A SATA DOM or Solid State Device (SSD) is recommended. If your budget does not stretch this far you can use a high quality USB device
*When did SATA DOM get recommended, I must have missed this

If a RAID card must be used flash it to IT Mode or JBOD
*Need to note that not all RAID Cards can be flashed to support IT Mode
*Also, just because a RAID Card "claims" that is can do JBOD does not really mean it does so "cleanly"
*Can't put it into the reader's head that all Hardware Raid Cards can/may work...

Although the ZFS file system, along with the ZIL is designed to stop data corruption when experiencing a power outage, apparently it can still happen (I don’t know how or why??).
*Reference: JGreco's "Some insights into SLOG/ZIL with ZFS on FreeNAS"

Whatever UPS you choose make sure it is supported on the Network UPS Tools (NUT) hardware compatibility list. This will allow the server via an attached USB cable to monitor the UPS
*Not a "show stopper" IMHO. More of a "Preferred" or "Nice to have"

Have a good supply of cable ties, these will help you with cable management
*I prefer velcro strips, easier and are removable/reusable
 

Bidule0hm

Server Electronics Sorcerer
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*When did SATA DOM get recommended, I must have missed this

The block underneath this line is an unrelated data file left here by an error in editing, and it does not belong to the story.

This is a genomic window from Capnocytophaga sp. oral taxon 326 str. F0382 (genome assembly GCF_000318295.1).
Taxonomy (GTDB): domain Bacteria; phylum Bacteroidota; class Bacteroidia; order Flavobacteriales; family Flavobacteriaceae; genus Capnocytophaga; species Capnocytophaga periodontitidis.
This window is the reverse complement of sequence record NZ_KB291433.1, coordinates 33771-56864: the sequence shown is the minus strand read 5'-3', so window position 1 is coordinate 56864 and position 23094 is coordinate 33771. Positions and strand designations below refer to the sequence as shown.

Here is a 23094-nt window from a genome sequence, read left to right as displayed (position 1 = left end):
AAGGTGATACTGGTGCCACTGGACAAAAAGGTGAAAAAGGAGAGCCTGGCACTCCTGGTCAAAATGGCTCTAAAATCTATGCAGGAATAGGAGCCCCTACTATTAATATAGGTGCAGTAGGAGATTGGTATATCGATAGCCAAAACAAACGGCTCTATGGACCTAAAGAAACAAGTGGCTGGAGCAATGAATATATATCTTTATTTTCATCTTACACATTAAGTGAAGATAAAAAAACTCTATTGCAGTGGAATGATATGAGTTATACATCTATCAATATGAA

Since USB sticks are utter crap... gone through 2 in less than a year so I switched to SSD to not be bothered by that a third time :)

*Not a "show stopper" IMHO. More of a "Preferred" or "Nice to have"
I'd say it's more than recommended because without NUT compatibility FreeNAS doesn't know it must shutdown.
 

Mirfster

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UncleFester

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Feb 8, 2016
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52
Hello @danb35,

Thanks for taking a look at the guide and the wiki stuff. Much appreciated.

Due to my lack of knowledge/experience with servers in general and FreeNAS in particular, I imagine there will be a number of things in the guide that will need changing.
This is why I wanted an expert to peer review the guide before unleashing it on an unsuspecting public :eek:

You asked

What's your rationale for the recommendation that the FreeNAS box have at least two NICs
I don't know :eek:. The guide has taken so long to write I am having trouble remembering :D.
I think I may have got confused.
The rationale behind 2 NICs was to keep the IMPI and server traffic separate. My server is totally headless. I don't really use an SSH console at the moment due to the fact that I don't know many commands so I remotely view the server via KVM over IP (if that's the correct terminology). I am told this can take up a lot of bandwidth.
Unfortunately, I failed to mention any of this in the guide and the guide states quite clearly